With vacancy rates above 50%, Richmond Utilities staff can't keep up with estimated billing issues

Posted at 8:22 PM, Mar 14, 2023
and last updated 2023-03-14 20:38:02-04

RICHMOND, Va. -- Richmond Public Utilities is facing staff vacancy rates higher than 50% in some areas of its department, Director April Bingham revealed during an Audit Committee meeting at City Hall Tuesday afternoon.

The Richmond City Auditor's Office released a new report detailing several inefficiencies within the Department of Public Utilities (DPU), which have led to thousands of customers receiving inaccurate charges on their utility bills. The auditors presented their findings to a committee comprised of two City Council members, Chief Administrative Officer Lincoln Saunders, and citizen members.

The audit, which took 1,390 hours to complete, found DPU estimated more than 130,000 bills last year. Auditors reported that a large volume of estimated bills "negatively impacts the public's accurate and timely billings as customers may be charged large amounts after multiple months of estimated bills."

Nearly 10,000 of those bills were estimated for six months of the year, and just under 4,000 bills were estimated for all twelve months of the year. DPU's own policy states bills should not be estimated more than three times in a row.

Following the meeting, Bingham told CBS 6 reporter Tyler Layne a multitude of issues is contributing to a backlog of estimated billings.

“We are aware of every estimated bill, every estimated meter in our system. We’ve made a list. We’re working on it diligently," Bingham said.

Bingham listed the following challenges:

  • DPU's billing system is more than 40 years old
  • Meters and infrastructure are aging, including about 9% of electronic reading transmitters being more than 10 years old
  • A lack of oversight and accountability processes are in place to ensure customer concerns are addressed in a timely manner

Most significantly, however, there's simply not enough staff.

“The staffing levels that we have don’t allow us to keep up with the issues that we see," Bingham said, adding that staffing issues escalated during the pandemic.

Bingham is down more than half of the employees she needs in some fields of DPU, including leadership and management roles.

Currently, there are only 12 to 15 technicians who work on equipment in the field. There should be between 35 to 40.

In the call center, there are only 15 customer service agents. There should be 40.

“It is my number one goal to ensure that customer satisfaction is delivered, and I get that we're not doing that as often as we'd like," Bingham said.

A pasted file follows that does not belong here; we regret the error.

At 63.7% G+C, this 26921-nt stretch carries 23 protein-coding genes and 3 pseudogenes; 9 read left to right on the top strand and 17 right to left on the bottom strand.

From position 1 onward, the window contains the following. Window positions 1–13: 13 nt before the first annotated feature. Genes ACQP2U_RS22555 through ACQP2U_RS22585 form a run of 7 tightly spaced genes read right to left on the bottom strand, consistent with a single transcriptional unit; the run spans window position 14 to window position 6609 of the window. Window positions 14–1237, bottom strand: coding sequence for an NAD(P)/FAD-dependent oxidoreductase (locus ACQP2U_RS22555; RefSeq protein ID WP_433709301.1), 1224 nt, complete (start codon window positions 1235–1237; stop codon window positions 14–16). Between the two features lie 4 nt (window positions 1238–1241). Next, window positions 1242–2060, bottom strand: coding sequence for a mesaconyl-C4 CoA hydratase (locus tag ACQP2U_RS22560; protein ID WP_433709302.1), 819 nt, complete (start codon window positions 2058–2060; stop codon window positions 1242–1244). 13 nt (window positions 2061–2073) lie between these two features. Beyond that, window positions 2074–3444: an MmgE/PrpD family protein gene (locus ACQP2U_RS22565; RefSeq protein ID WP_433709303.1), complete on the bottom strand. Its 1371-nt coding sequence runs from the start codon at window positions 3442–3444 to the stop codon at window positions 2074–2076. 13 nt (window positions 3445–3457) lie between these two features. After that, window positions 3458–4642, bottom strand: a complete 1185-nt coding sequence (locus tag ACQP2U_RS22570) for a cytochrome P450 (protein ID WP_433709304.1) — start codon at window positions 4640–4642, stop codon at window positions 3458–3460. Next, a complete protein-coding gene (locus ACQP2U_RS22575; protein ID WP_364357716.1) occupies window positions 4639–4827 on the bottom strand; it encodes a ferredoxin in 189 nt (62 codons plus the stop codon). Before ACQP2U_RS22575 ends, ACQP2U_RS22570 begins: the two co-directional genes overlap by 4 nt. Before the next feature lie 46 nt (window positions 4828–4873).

“Do you think DPU is operating efficiently right now?” Layne asked.

“I think we are doing the best we have with the resources that are on staff," Bingham responded. "Once we are able to solidify those particular positions and bring people on board, I think we will be the ultimate utility."

Bingham told the Audit Committee that she's bringing in contractors to ramp up manpower as well.

In the short term, Bingham said she's making a commitment to resolve customer concerns about estimated bills within 1-3 months.

DPU will also be sending out messaging in the upcoming billing cycles to educate people on how to read their bills and recognize the difference between an estimated reading and an actual reading of their meter.

In the long term, Bingham aims to have all-new billing technology implemented by December 2025.

"A new billing system would bring about automation and innovation and technology. With a push of a button, we could see things and do things quicker, faster, smarter, and that's what I'm hanging my hat on for the long-term solution," Bingham said.

A member of the Audit Committee asked how much it would cost to fund replacements of DPU's aging infrastructure.

Bingham didn't offer a figure but said DPU would take a "phased approach" to upgrade equipment. She said her initial focus is to replace the infrastructure attached to the nearly 4,000 service lines that produced estimated bills for 12 months straight.

As far as recruiting and retaining staff, Bingham said she was grateful that the mayor proposed an 8% increase for city employees in next year's budget. The raise will impact all city departments and is not specific to DPU.

The mayor's proposal also includes a hike in utility rates that could amount to customers paying an extra $9 dollars per month. During the Audit Committee meeting, Saunders said the increase in rates would help cover the pay raise for city employees.

Bingham said it'll also help cover DPU operations.

"It's just the cost of doing business. In a post-COVID world, it really is. You've got less people offering services today. Those that do offer services, their prices are higher," Bingham said.

Despite challenges, Bingham said she won't "shy away" from the fight of improving DPU.

“A year from now, we won’t be having this conversation. A year from now, we will have things better. A year from now, we will look back and say, 'Wow, we did it,'" she said.